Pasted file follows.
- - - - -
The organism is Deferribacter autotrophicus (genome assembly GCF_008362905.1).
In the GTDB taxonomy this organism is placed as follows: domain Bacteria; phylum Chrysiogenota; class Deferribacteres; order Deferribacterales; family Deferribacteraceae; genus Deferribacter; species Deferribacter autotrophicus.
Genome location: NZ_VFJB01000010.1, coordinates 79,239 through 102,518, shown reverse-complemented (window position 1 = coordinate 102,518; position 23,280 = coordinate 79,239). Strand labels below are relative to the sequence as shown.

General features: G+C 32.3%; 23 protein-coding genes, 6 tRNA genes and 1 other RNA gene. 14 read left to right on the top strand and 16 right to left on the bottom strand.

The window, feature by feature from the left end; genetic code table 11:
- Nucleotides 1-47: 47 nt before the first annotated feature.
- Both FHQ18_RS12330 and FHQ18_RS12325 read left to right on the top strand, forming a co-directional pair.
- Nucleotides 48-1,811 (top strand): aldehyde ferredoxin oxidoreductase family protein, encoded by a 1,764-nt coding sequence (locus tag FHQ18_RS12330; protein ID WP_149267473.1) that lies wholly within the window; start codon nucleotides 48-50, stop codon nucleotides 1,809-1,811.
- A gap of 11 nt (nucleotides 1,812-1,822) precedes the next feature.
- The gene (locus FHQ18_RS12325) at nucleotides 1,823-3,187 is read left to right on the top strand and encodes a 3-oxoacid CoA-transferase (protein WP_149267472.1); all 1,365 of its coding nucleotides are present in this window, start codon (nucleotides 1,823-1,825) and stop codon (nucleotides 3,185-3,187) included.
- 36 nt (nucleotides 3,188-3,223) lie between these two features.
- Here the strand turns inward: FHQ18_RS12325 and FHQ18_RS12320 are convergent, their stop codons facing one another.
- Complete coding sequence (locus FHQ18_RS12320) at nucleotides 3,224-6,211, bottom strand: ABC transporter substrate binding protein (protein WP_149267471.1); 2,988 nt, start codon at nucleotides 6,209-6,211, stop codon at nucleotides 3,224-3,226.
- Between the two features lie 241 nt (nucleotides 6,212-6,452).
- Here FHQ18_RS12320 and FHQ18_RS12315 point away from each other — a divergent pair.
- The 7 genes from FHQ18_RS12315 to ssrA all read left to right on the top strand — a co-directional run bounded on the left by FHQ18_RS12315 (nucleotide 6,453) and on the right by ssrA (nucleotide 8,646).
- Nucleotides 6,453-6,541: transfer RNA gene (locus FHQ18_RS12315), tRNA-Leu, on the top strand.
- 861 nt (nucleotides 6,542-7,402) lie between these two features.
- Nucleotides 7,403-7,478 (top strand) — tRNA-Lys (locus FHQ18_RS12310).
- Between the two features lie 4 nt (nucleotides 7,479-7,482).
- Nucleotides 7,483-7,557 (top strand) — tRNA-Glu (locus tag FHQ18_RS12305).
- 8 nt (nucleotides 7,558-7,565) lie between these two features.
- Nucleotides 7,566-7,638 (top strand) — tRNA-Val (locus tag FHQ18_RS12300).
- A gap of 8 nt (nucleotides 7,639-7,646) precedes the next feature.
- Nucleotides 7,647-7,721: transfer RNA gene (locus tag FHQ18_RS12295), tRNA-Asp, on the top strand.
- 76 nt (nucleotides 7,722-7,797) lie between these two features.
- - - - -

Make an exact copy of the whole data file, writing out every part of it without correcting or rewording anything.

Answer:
The organism is Deferribacter autotrophicus (genome assembly GCF_008362905.1).
In the GTDB taxonomy this organism is placed as follows: domain Bacteria; phylum Chrysiogenota; class Deferribacteres; order Deferribacterales; family Deferribacteraceae; genus Deferribacter; species Deferribacter autotrophicus.
Genome location: NZ_VFJB01000010.1, coordinates 79,239 through 102,518, shown reverse-complemented (window position 1 = coordinate 102,518; position 23,280 = coordinate 79,239). Strand labels below are relative to the sequence as shown.

General features: G+C 32.3%; 23 protein-coding genes, 6 tRNA genes and 1 other RNA gene. 14 read left to right on the top strand and 16 right to left on the bottom strand.

The window, feature by feature from the left end; genetic code table 11:
- Nucleotides 1-47: 47 nt before the first annotated feature.
- Both FHQ18_RS12330 and FHQ18_RS12325 read left to right on the top strand, forming a co-directional pair.
- Nucleotides 48-1,811 (top strand): aldehyde ferredoxin oxidoreductase family protein, encoded by a 1,764-nt coding sequence (locus tag FHQ18_RS12330; protein ID WP_149267473.1) that lies wholly within the window; start codon nucleotides 48-50, stop codon nucleotides 1,809-1,811.
- A gap of 11 nt (nucleotides 1,812-1,822) precedes the next feature.
- The gene (locus FHQ18_RS12325) at nucleotides 1,823-3,187 is read left to right on the top strand and encodes a 3-oxoacid CoA-transferase (protein WP_149267472.1); all 1,365 of its coding nucleotides are present in this window, start codon (nucleotides 1,823-1,825) and stop codon (nucleotides 3,185-3,187) included.
- 36 nt (nucleotides 3,188-3,223) lie between these two features.
- Here the strand turns inward: FHQ18_RS12325 and FHQ18_RS12320 are convergent, their stop codons facing one another.
- Complete coding sequence (locus FHQ18_RS12320) at nucleotides 3,224-6,211, bottom strand: ABC transporter substrate binding protein (protein WP_149267471.1); 2,988 nt, start codon at nucleotides 6,209-6,211, stop codon at nucleotides 3,224-3,226.
- Between the two features lie 241 nt (nucleotides 6,212-6,452).
- Here FHQ18_RS12320 and FHQ18_RS12315 point away from each other — a divergent pair.
- The 7 genes from FHQ18_RS12315 to ssrA all read left to right on the top strand — a co-directional run bounded on the left by FHQ18_RS12315 (nucleotide 6,453) and on the right by ssrA (nucleotide 8,646).
- Nucleotides 6,453-6,541: transfer RNA gene (locus FHQ18_RS12315), tRNA-Leu, on the top strand.
- 861 nt (nucleotides 6,542-7,402) lie between these two features.
- Nucleotides 7,403-7,478 (top strand) — tRNA-Lys (locus FHQ18_RS12310).
- Between the two features lie 4 nt (nucleotides 7,479-7,482).
- Nucleotides 7,483-7,557 (top strand) — tRNA-Glu (locus tag FHQ18_RS12305).
- 8 nt (nucleotides 7,558-7,565) lie between these two features.
- Nucleotides 7,566-7,638 (top strand) — tRNA-Val (locus tag FHQ18_RS12300).
- A gap of 8 nt (nucleotides 7,639-7,646) precedes the next feature.
- Nucleotides 7,647-7,721: transfer RNA gene (locus tag FHQ18_RS12295), tRNA-Asp, on the top strand.
- 76 nt (nucleotides 7,722-7,797) lie between these two features.